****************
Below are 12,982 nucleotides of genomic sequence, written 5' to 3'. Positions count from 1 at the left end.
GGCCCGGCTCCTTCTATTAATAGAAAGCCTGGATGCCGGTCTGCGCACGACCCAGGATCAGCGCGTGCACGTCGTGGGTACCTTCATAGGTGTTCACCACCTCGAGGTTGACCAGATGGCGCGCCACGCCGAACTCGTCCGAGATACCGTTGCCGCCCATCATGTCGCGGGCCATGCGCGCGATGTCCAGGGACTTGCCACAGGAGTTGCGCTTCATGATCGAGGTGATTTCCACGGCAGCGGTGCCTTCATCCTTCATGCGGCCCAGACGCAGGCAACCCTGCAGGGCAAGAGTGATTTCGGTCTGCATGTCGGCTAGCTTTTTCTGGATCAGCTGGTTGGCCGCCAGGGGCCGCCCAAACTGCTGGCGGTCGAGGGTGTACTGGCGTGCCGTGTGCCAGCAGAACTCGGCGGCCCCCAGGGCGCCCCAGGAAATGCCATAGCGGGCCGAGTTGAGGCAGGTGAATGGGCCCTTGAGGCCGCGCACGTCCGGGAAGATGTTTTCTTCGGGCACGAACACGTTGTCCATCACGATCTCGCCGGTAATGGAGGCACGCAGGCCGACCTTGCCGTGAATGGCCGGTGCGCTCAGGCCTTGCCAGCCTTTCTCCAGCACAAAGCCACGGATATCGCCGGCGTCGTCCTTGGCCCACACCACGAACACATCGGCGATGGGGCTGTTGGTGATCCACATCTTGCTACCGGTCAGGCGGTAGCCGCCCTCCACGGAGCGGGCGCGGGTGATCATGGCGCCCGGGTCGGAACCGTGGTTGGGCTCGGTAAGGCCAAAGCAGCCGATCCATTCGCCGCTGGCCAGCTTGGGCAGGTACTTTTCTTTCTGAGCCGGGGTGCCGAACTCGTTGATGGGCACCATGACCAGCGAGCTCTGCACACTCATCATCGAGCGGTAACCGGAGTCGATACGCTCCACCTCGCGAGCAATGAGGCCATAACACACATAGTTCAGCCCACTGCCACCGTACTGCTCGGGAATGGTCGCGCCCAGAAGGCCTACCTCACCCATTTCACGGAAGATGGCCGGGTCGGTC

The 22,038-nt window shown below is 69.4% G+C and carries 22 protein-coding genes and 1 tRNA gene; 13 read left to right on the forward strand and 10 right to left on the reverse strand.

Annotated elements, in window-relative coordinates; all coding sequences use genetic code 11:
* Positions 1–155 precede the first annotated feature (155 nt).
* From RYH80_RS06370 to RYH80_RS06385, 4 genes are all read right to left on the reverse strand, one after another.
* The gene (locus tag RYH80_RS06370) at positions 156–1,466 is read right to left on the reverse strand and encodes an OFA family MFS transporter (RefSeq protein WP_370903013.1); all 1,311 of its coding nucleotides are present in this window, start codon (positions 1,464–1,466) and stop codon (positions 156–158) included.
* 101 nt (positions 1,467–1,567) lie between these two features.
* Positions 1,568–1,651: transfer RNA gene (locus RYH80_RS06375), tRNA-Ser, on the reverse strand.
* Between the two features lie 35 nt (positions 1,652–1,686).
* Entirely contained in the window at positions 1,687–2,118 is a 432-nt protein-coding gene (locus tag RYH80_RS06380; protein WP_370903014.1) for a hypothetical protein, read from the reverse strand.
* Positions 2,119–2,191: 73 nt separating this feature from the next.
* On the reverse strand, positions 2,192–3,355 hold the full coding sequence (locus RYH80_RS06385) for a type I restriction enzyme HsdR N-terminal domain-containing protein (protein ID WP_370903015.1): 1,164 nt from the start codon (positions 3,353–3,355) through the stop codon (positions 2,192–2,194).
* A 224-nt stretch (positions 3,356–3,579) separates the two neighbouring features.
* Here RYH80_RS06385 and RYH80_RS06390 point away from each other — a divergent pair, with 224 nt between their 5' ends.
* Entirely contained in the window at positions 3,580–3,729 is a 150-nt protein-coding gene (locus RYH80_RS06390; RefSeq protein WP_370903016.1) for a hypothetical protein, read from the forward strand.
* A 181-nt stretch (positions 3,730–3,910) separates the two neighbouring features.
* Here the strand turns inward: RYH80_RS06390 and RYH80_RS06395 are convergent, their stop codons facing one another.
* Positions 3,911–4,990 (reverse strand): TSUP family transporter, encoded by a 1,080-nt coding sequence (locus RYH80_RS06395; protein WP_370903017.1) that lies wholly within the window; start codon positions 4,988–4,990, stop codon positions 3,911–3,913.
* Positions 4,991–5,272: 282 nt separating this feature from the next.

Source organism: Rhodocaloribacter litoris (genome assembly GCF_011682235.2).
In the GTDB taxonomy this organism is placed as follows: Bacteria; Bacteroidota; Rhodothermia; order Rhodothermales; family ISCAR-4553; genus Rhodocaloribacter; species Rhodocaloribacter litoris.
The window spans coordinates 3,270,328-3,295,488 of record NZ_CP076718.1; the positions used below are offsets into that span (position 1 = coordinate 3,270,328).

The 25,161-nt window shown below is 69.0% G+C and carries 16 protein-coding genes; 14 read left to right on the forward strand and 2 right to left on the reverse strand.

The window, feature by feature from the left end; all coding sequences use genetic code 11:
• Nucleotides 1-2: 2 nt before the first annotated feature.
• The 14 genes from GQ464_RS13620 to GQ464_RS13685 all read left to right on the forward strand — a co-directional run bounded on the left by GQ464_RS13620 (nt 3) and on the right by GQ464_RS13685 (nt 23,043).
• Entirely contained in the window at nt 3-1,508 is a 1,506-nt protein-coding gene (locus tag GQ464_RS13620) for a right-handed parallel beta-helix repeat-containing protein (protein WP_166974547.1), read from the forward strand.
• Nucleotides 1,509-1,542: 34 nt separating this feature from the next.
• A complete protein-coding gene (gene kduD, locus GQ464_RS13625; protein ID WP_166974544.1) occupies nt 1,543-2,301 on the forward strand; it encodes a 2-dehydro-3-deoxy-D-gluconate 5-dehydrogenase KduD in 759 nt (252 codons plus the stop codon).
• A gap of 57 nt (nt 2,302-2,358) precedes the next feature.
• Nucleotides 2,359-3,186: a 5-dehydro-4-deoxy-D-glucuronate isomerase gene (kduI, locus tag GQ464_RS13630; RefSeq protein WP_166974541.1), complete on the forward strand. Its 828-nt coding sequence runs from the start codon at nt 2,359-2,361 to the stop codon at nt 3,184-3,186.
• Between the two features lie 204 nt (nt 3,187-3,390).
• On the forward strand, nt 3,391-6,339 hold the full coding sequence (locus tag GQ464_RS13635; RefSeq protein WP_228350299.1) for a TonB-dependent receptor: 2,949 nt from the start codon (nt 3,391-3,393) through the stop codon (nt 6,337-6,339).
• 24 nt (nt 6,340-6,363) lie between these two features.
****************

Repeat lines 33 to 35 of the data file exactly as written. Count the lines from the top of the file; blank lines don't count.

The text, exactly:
• Between the two features lie 204 nt (nt 3,187-3,390).
• On the forward strand, nt 3,391-6,339 hold the full coding sequence (locus tag GQ464_RS13635; RefSeq protein WP_228350299.1) for a TonB-dependent receptor: 2,949 nt from the start codon (nt 3,391-3,393) through the stop codon (nt 6,337-6,339).
• 24 nt (nt 6,340-6,363) lie between these two features.